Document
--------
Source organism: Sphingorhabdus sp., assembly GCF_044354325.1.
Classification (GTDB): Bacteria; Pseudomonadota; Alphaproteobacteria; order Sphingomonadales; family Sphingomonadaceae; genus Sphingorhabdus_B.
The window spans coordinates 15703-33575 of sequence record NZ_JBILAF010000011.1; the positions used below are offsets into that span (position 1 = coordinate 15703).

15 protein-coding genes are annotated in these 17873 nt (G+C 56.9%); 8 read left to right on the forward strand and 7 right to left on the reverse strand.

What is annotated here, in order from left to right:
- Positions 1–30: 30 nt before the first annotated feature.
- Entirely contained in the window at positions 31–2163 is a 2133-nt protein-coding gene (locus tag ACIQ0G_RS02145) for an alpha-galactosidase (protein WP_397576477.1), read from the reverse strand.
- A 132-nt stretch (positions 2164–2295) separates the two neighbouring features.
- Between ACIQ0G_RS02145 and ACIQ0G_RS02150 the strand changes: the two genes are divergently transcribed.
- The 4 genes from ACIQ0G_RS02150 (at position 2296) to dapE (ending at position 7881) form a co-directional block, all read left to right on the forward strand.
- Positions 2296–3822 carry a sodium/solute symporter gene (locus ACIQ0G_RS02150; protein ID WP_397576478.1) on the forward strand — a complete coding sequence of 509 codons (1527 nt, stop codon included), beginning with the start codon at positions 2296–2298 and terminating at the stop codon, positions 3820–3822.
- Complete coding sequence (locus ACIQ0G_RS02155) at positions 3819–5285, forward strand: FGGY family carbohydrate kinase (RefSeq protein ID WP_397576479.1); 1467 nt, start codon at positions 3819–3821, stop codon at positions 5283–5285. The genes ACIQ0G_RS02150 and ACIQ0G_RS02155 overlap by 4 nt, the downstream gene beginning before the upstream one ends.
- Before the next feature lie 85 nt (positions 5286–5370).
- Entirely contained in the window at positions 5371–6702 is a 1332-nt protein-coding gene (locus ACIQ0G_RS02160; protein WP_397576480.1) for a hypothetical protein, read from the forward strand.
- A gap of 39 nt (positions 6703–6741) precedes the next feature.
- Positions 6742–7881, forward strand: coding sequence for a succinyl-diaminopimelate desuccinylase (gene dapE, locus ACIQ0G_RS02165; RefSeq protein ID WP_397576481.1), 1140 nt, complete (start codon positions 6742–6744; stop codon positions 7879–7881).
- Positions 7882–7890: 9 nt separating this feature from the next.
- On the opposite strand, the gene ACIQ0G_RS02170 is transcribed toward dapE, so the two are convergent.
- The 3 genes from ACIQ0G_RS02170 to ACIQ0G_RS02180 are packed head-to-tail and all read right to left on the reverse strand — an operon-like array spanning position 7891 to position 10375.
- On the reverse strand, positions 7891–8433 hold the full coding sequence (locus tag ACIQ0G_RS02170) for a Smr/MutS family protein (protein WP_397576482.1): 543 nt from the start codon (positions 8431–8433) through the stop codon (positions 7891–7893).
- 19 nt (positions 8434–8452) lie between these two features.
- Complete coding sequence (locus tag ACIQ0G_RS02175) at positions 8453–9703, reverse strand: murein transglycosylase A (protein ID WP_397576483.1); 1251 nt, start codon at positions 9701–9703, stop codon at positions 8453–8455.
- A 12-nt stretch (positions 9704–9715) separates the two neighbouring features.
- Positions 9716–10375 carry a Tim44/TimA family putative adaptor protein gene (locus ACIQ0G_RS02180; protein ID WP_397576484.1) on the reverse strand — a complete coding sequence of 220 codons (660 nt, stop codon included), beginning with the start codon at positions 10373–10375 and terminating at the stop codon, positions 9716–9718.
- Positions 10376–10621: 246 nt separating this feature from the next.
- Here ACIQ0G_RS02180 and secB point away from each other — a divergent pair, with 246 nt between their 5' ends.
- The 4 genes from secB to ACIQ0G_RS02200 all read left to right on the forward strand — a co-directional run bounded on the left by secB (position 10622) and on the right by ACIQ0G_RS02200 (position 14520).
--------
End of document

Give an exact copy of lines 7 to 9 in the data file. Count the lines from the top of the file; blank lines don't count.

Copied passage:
- Entirely contained in the window at positions 31–2163 is a 2133-nt protein-coding gene (locus tag ACIQ0G_RS02145) for an alpha-galactosidase (protein WP_397576477.1), read from the reverse strand.
- A 132-nt stretch (positions 2164–2295) separates the two neighbouring features.
- Between ACIQ0G_RS02145 and ACIQ0G_RS02150 the strand changes: the two genes are divergently transcribed.